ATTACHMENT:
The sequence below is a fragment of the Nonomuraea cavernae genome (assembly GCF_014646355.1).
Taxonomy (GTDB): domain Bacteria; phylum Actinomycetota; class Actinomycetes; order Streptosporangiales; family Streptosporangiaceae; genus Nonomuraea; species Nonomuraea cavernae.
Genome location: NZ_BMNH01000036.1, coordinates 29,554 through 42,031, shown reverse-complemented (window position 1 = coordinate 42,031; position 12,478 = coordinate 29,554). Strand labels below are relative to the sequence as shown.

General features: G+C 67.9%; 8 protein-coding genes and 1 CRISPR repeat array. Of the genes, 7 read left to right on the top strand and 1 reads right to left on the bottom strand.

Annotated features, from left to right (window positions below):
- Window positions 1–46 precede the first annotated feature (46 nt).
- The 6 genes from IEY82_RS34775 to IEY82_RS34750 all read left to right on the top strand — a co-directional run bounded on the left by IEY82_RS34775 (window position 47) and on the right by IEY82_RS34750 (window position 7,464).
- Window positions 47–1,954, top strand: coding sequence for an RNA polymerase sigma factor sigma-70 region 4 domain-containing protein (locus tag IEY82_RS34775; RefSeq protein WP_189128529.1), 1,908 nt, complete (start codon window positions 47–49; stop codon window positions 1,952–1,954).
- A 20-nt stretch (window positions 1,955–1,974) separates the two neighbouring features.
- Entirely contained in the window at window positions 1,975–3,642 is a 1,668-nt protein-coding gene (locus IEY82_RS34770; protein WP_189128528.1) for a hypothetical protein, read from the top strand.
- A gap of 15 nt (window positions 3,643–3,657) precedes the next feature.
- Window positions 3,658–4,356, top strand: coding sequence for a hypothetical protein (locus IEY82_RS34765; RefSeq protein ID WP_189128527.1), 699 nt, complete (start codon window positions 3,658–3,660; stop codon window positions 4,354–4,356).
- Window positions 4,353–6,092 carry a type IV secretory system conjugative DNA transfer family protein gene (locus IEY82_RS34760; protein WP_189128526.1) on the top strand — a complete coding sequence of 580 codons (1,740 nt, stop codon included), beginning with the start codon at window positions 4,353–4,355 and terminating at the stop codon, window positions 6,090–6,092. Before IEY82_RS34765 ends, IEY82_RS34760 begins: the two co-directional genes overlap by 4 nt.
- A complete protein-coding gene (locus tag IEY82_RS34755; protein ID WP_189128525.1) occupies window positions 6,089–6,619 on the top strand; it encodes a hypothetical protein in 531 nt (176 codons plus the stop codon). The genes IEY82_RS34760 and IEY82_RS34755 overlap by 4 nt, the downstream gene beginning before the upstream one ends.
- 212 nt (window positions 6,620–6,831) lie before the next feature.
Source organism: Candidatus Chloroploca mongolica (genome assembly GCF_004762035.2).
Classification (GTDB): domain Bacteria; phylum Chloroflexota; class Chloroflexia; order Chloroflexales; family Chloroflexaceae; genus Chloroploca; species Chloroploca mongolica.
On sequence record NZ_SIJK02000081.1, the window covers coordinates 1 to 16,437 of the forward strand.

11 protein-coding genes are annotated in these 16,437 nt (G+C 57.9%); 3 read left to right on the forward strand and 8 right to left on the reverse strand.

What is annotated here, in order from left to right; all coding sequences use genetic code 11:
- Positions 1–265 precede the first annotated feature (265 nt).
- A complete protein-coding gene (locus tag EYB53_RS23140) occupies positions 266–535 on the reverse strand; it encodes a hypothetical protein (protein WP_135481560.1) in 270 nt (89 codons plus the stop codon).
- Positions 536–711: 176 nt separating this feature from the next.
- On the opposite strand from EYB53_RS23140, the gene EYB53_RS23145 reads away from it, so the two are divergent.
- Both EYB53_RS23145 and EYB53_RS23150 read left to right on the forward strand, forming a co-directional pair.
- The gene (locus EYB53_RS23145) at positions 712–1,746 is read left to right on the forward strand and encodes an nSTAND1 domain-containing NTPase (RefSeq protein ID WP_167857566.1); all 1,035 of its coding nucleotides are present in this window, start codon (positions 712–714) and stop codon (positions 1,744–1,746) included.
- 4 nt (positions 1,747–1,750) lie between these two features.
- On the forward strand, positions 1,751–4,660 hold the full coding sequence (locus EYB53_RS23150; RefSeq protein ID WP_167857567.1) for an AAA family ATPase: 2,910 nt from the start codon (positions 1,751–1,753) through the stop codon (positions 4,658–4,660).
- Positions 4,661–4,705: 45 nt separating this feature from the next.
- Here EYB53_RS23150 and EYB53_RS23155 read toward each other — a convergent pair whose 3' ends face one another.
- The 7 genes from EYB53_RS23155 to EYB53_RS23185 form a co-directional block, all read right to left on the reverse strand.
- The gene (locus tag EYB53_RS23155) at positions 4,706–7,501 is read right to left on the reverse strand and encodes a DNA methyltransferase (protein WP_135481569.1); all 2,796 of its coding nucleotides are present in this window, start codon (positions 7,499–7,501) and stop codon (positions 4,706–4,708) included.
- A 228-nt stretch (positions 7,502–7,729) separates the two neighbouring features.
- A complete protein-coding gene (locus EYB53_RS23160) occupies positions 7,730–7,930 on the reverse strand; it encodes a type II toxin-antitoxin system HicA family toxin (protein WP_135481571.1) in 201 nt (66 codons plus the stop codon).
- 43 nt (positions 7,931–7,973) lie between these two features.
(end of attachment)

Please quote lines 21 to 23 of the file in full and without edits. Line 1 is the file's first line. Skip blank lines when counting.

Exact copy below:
- Positions 1–265 precede the first annotated feature (265 nt).
- A complete protein-coding gene (locus tag EYB53_RS23140) occupies positions 266–535 on the reverse strand; it encodes a hypothetical protein (protein WP_135481560.1) in 270 nt (89 codons plus the stop codon).
- Positions 536–711: 176 nt separating this feature from the next.